The apostle Paul prayed for the believers in Philippi to be pure, which is sometimes translated sincere. “Sincere” is from the Latin, which is said to be composed of sine, “without,” and cera, “wax;” literally: without wax. What does this mean?

In ancient times, they had a fine porcelain which they valued highly, and sold at a high price. Harry Ironside, who pastored Moody Church for 18 years, said “This ware was so fragile, that it was only with the greatest difficulty it could be fired without being cracked; and dishonest dealers were in the habit of filling in the cracks that appeared with a pearly-white wax, which looked enough like the true porcelain to pass without being readily detected in the shops. If held to the light, however, the wax was at once manifested as a dark seam; and honest Latin dealers marked their wares ‘sine cera’ (without wax).”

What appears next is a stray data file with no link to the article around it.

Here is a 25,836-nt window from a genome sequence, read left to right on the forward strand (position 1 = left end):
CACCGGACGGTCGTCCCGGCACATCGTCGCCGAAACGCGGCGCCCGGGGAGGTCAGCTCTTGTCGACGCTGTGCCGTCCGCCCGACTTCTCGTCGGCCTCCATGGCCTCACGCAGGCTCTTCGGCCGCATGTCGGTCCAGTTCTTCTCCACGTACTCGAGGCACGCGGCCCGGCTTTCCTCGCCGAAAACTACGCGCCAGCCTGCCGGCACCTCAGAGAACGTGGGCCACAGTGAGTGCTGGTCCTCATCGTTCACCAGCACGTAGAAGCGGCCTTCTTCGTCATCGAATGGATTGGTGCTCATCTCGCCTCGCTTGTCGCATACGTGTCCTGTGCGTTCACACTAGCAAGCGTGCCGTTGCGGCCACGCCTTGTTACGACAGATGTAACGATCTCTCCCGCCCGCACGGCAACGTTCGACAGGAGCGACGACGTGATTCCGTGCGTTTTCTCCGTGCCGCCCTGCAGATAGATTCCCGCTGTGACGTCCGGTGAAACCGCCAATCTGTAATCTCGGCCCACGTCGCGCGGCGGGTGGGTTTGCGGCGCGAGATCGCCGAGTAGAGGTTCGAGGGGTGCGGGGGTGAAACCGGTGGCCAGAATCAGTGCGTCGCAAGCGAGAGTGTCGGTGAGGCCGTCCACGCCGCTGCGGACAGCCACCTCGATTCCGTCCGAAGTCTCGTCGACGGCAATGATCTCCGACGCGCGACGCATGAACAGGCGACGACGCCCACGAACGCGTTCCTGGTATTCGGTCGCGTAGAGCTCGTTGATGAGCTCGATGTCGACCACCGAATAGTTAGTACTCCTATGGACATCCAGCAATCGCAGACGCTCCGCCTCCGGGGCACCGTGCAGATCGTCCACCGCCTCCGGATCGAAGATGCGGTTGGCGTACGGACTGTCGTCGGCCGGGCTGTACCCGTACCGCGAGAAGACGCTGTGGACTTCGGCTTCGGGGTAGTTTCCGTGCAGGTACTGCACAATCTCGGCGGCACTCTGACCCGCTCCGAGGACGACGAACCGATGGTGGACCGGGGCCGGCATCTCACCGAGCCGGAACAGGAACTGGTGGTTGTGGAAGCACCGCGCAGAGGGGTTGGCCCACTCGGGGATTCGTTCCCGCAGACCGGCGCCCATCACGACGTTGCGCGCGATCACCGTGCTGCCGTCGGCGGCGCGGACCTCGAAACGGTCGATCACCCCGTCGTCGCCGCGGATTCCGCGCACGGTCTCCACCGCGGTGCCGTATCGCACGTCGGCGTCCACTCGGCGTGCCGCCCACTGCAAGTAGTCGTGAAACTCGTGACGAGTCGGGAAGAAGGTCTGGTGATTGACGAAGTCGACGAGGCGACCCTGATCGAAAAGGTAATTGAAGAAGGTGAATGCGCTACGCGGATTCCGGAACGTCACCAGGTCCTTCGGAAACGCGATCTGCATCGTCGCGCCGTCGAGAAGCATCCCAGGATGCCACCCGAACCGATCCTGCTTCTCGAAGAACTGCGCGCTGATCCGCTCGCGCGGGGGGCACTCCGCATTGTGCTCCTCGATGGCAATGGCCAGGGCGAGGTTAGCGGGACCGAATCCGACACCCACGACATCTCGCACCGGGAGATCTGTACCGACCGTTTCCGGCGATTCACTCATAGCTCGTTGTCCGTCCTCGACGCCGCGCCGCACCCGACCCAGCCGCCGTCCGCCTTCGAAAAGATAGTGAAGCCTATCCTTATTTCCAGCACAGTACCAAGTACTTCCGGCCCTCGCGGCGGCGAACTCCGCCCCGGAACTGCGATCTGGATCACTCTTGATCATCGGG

When the apostle prayed the lives of the Philippians would be “without wax,” it meant he longed for them to be men and women of integrity, the real deal. That sounds like an important way that we, too, should pray–for ourselves and for each other.

Listen:  Praying with Joy- Part 2

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